Tuesday, February 7, 2012

The Binding of Isaac Review

 The Binding of Isaac Review

Well hello, now I will review a game I just beat and I really like! After so much negativity over Skyrim (even though I think I was was pretty fair and it's still a good game, combating all that mega-praise just felt very negative) I wanted to continue to do something simple and fun and I liked! So a chose a game about child abuse due to religious zealousy with huge amounts of blood, violence, death, hate, sin, and crying, and a game renowned as being incredibly hard. How amazingly relaxing...

But I already said I love this game.
Background: Developed and released in 2011, September 2011. It was made by Florian Himsl, who I know nothing about, and Edmund McMillen, who I DO know. Edmund is a graphic artist, known for his widely critically acclaimed 2004 game Gish, and his also widely critically acclaimed game Super Meat Boy - he's one half of the founders of Team Meat. He did the art for this game as well, and it has gone on to become widely critically acclaimed. It's not all a pattern though, he's had a lot of smaller games too, but he's been on a roll lately. The game is on PC only right now, mostly through Steam. It was a part of the Humble Indie Bundle, and that's where I got it. It's supposedly coming to 3DS, and I can't wait, since the controls will be quite suited for that. It also has a huge expansion coming, and I'm crazy excited. But enough overview.

Gameplay: So, WASD is to move, like most keyboard games. The arrow keys are to shoot your projectiles, you hold down one of them and you shoot in that direction with auto-fire. E or shift drops bombs, space activates Active items, Q activates collectible items, being Tarot Cards or Pills. You have 5 stats: Health, Movement Speed, Fire Rate, Shot Damage, and Shot Range. There are 4 types of items: Active, Passive, Tarot Cards, and Pills. Here's a breakdown of them:
Active: Active items are used with the space bar, and generally do a one-time/short duration effect of pretty good power level. Their thing is that they're reusable - clearing a room of enemies charges an item a bit, and after enough (specific to the item) you can use the item again. 3 rooms is the average to recharge. You can only have one at a time.
Passive: Passive items change something about you - there's the greatest variety of these. You might get your shots improved in some way, you might get a stat up, you might get a miscellaneous effect, etc. These are always on, are never actively used, and never need recharging. You can carry as many of these as you can collect.
Tarot Cards: You can either have one Tarot Card or one Pill at any given point. Tarot Cards are one-use, and the game doesn't tell you what a given card does until you use it, but each tarot is tied to a specific effect, so memorizing Tarot effects is helpful (or using a guide).
Pills: Pills, on the other hand, change every time you restart, so you can't just memorize by color. When you pick one up, it's described as ???. Using it lets you know what it does, and it's not always good. If you pick up the same color of pill on that playthrough, you'll know what it is now, but it'll change if you die and restart. Both Tarot and Pills are used with the Q button.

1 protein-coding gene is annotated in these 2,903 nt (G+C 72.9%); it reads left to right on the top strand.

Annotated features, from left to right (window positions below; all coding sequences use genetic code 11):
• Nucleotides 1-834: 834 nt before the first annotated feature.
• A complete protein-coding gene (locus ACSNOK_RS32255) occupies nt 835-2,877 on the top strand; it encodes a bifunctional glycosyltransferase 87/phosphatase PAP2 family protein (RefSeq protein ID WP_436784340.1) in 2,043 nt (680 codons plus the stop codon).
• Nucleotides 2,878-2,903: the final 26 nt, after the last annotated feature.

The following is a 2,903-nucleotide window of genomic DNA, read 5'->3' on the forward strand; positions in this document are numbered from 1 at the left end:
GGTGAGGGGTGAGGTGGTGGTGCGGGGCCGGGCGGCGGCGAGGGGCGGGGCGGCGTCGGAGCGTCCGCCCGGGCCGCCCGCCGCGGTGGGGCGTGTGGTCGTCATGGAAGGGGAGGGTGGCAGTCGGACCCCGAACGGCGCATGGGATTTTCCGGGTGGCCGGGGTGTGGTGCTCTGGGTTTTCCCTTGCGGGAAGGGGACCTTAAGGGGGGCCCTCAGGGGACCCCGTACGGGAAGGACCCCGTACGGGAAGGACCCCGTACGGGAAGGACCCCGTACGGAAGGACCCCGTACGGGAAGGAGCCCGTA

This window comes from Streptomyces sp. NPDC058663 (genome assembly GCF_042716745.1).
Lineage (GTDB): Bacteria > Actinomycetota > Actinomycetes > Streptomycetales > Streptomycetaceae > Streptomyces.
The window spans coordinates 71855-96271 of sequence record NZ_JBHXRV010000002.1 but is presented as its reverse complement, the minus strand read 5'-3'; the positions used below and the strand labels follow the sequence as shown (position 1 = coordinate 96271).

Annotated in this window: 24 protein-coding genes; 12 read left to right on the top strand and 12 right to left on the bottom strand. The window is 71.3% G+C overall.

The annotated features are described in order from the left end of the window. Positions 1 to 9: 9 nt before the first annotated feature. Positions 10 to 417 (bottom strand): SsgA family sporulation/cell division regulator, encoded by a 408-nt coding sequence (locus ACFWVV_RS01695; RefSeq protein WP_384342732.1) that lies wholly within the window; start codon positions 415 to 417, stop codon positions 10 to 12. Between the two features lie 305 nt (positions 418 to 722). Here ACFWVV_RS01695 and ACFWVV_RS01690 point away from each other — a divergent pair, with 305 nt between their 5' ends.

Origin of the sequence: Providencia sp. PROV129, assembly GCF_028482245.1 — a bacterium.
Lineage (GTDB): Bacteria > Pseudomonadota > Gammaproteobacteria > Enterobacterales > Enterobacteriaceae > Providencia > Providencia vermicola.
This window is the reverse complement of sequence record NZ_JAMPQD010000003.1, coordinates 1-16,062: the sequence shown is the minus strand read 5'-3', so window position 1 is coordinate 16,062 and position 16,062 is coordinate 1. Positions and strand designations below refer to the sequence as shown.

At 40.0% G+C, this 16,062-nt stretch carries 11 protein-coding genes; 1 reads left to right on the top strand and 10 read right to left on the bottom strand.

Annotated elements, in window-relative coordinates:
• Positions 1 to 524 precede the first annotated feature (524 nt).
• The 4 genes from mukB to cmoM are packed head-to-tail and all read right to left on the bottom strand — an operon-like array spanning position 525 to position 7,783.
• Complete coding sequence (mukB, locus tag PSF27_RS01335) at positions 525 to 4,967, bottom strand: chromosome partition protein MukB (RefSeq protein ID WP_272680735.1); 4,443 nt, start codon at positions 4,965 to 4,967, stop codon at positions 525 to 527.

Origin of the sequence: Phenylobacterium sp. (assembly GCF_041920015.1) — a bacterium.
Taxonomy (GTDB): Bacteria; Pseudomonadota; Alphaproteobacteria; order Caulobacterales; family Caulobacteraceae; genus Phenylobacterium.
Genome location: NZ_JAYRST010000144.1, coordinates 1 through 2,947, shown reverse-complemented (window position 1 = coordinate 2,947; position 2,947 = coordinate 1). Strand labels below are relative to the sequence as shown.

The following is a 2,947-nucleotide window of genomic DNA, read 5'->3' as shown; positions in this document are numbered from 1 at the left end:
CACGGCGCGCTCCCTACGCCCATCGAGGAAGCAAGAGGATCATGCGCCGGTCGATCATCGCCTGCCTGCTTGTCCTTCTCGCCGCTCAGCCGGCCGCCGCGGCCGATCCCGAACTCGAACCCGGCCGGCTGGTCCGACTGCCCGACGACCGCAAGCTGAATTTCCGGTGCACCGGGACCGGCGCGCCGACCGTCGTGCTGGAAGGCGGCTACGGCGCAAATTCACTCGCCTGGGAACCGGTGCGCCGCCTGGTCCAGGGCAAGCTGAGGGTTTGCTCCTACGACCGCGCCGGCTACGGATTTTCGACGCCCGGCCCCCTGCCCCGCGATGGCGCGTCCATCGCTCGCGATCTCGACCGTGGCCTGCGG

There are also 4 collectibles:
Hearts: Just what they sound like, they replenish your red health bar, the capped one. You won't pick it up if you don't need it, and you can save it for later. All collectibles remain when you leave the room and don't fade away over time. There are also Soul Hearts, which are blue, which act as temp HP - they go above your maximum, and are used up first, but can't be recharged; once they're gone, they're gone.
Bombs: Just what they sound like. Hit E or Shift to use 'em, and they explode with a radius of 2 squares, blowing up blocks and dealing heavy damage to enemies. Some runs you'll get a bunch, some runs not so much.
Coins: It's money! You use it in the shop. It's usually pretty scarce - getting 55 coins unlocks a character, and it's a pretty hard unlock.
Keys: They unlock locked doors or chests. Um, yeah. They're valuable, but not exactly interesting. There's no cap on Bombs, Keys, or Coins as far as I can see.
So those are the items.
The game is split into floors. Each floor is randomly generated, and generally contains one item room and one shop, and may contain other things, like an arcade or a challenge room or a miniboss. One room on the floor is a boss - the game has a number of bosses, and some are limited to certain floors, but the game randomly selects one that can appear on that floor and have you fight that. When you kill it, it gives you an Item (Active or Passive, not pills or tarot. The item room works this way too) and a hole opens up to the next floor. The first time you run the game, there will be 6 floors (the game extends after your first win).
This game is known for its difficulty. That mostly comes from two things: low health and 0 checkpoints. You start the game with 3 hearts and getting hit usually does a 1/2 heart of damage. It's nasty. The most killer thing is that if you die, you restart the WHOLE GAME. No extra lives without one of 2 extremely rare (and dangerous) items. No checkpoints back at the start of the floor. It's vicious.
But you can read all of this elsewhere, that's not reviewing, it's info. Here's what I think of the gameplay - it works. A lot. It's balls-hard, and I'm beyond astounded that I've actually reached the first ending. The enemies are built to tear you to shreds, and my tendency is to dish out a ton of damage and end up taking some. My Bro, on the flip side, practices surviving and taking a long time to kill stuff, which is probably why he beat the game first (although only barely!) Speaking of Bro, we both actually used the same Devil Room passive item (the Devil Room sometimes appears after a boss, you can trade away 1 or 2 of your permanent health to get a very strong item, but that health drop usually cripples you). We both used Brimstone, and actually might have both had The Inner Eye. Our two styles both work, but I really have to be careful with my health. I would recommend against my more aggressive style generally (curious, usually Bro is more aggressive than me), care and caution is recommended.